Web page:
August 6, 2015

dtlf1A tax lien, simply put, is the legal claim of the U.S. government against some or all of your assets due to your failure to pay a tax debt on time. A federal tax lien can be assessed for unpaid taxes of any type, including self-employment, income, estate, or gift taxes.

The general rule is that a federal tax lien attaches to all of your properties. In order to get the tax lien released, you must first be able to pay your past due tax liabilities. In most scenarios, the IRS will only file a federal tax lien if you owe at least $5,000 in back taxes.

If you have an IRS tax lien on your home, it does not necessarily mean that the government has taken over your property or that the IRS can force you to sell your home. What it does mean is that the IRS has a right to take any proceeds from the sale of your home to satisfy your unpaid taxes.

While having an IRS tax lien on your home is never a good thing, taxpayers at least still have several options to resolve their tax issues. If your property is sold, then your government debt will be paid and you can receive the remainder of the money. Of course, a federal tax lien on your home may make it more difficult to sell your home and refinance the mortgage. Your credit score will also likely take a substantial hit.

If your home has sufficient equity to satisfy your unpaid taxes, then you may discharge the tax lien by selling your home and using the sales proceeds at the time of closing to pay the IRS. Take note that you will need to provide the IRS with full documentation about the sale. For a home to be transferred from a seller to a buyer, it must be free of any liens so that the buyer can obtain a clear and warranted title on the home.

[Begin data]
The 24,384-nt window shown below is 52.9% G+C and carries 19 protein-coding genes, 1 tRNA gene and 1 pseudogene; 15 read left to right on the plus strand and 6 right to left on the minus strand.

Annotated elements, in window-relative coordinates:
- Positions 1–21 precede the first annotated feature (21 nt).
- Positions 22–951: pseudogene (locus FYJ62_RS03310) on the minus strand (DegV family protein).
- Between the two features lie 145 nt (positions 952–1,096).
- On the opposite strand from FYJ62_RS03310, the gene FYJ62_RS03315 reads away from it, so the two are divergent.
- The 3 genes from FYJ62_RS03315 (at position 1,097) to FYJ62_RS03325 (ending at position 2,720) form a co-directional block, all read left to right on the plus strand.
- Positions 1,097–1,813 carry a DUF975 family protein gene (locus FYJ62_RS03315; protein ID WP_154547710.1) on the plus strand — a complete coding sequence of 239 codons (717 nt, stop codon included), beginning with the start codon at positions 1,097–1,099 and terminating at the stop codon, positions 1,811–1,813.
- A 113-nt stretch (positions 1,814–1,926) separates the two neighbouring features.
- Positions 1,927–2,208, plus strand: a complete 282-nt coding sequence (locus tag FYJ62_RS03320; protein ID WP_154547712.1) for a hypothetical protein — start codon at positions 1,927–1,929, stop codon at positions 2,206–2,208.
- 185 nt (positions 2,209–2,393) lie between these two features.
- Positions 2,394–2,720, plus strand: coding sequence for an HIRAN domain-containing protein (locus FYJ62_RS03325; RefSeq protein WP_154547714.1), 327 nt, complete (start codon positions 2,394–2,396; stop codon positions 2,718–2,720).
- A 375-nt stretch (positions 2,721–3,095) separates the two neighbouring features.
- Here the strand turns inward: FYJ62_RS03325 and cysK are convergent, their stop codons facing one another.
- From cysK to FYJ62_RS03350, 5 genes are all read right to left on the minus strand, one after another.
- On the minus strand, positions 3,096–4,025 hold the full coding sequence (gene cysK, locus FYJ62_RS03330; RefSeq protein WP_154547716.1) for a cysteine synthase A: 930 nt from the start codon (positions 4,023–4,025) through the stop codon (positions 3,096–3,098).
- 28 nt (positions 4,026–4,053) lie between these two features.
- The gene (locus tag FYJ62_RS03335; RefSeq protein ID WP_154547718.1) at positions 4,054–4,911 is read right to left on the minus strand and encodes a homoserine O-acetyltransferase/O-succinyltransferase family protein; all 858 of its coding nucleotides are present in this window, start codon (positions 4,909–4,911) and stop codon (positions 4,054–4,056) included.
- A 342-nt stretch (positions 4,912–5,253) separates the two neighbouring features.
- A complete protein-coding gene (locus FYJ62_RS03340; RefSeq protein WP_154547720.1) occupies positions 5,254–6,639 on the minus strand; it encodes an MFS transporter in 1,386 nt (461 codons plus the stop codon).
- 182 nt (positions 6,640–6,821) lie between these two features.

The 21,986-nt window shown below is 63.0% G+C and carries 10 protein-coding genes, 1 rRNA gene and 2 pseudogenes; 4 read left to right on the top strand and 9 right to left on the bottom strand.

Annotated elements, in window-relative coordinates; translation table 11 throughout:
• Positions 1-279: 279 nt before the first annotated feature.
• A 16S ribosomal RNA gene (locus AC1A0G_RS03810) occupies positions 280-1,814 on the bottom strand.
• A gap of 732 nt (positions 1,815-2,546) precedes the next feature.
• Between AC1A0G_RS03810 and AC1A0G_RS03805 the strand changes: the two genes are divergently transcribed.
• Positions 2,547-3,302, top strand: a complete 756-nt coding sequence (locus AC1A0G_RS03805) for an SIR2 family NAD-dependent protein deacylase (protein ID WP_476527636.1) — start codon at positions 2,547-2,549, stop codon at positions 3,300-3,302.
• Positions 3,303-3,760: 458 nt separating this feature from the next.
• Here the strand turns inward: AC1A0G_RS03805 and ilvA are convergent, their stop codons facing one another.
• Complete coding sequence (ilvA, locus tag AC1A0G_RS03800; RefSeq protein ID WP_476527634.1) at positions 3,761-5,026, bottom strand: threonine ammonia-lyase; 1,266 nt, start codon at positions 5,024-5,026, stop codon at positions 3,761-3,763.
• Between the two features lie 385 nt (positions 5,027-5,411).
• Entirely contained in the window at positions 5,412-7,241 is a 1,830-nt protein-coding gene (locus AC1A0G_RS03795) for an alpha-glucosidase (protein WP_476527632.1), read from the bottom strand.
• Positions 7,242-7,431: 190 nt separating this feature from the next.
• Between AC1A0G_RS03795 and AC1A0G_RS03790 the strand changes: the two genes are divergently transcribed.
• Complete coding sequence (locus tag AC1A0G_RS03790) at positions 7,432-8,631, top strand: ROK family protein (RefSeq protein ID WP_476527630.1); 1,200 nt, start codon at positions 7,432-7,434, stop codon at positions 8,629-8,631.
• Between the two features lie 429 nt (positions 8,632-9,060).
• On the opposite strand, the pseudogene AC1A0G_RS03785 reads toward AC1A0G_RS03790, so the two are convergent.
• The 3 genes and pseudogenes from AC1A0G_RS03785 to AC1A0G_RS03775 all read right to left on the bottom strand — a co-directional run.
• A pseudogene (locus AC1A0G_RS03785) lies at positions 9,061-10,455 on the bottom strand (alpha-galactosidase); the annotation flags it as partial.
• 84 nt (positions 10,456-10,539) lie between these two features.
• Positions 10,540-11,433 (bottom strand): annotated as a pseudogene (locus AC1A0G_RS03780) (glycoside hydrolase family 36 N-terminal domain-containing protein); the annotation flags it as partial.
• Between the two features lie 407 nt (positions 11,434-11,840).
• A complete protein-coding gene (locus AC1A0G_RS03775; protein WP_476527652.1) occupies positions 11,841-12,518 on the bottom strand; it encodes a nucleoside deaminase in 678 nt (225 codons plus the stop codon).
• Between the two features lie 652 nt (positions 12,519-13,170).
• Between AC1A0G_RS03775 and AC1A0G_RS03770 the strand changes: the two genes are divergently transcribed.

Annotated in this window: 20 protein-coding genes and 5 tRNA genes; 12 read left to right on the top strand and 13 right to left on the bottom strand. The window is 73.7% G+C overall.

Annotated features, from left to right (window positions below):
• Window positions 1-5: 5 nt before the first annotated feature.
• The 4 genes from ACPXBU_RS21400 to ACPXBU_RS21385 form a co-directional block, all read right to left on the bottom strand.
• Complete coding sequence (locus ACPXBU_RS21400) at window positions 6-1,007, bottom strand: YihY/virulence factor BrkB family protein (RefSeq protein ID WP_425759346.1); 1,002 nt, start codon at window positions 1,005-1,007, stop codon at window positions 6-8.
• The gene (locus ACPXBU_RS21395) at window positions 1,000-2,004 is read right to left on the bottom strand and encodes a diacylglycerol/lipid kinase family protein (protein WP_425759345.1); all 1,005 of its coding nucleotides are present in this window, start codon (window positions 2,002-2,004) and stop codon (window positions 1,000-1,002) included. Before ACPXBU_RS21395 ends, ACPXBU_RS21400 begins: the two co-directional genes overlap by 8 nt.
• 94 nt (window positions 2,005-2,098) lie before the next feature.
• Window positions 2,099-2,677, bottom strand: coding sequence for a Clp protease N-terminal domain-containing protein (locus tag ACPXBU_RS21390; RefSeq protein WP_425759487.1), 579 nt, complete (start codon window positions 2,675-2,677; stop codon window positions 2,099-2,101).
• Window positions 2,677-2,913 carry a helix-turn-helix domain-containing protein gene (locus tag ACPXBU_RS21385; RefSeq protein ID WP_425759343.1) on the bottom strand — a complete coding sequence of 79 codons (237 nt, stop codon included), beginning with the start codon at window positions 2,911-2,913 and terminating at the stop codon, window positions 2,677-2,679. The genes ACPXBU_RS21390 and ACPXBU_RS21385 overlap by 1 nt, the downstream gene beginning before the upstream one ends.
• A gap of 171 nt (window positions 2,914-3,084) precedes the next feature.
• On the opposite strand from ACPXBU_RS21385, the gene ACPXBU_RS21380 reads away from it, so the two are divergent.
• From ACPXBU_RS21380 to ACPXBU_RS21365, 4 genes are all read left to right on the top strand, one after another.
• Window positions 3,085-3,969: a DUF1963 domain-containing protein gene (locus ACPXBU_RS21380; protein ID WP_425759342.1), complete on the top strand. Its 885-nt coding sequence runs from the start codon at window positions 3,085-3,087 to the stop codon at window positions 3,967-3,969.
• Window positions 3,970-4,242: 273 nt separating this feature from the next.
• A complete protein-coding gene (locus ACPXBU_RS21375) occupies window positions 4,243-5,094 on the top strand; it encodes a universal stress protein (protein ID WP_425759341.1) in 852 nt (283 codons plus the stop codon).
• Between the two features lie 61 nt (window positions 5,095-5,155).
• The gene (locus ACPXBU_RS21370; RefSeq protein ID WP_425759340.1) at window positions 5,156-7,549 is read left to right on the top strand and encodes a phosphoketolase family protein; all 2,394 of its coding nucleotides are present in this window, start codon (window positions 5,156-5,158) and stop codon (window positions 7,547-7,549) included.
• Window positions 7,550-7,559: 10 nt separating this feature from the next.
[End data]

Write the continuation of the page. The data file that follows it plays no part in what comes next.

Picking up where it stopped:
If, on the other hand, there is not enough equity in your home, then you may opt to request for a release of the lien. In some instances, the IRS might accept a partial payment to discharge the lien so that the sale can push through, or even look for any other assets that may be used to pay off your taxes.

Take note that asking and selling prices on your home are typically based on its current market value—and do not account for the presence of the tax lien. The amount of the lien is instead simply considered as part of your expenses when closing the sale. One hopes there is enough equity in your home to cover the entire amount of the lien.



Categories: Blog, IRS, Tax Penalties, Taxpayers' Rights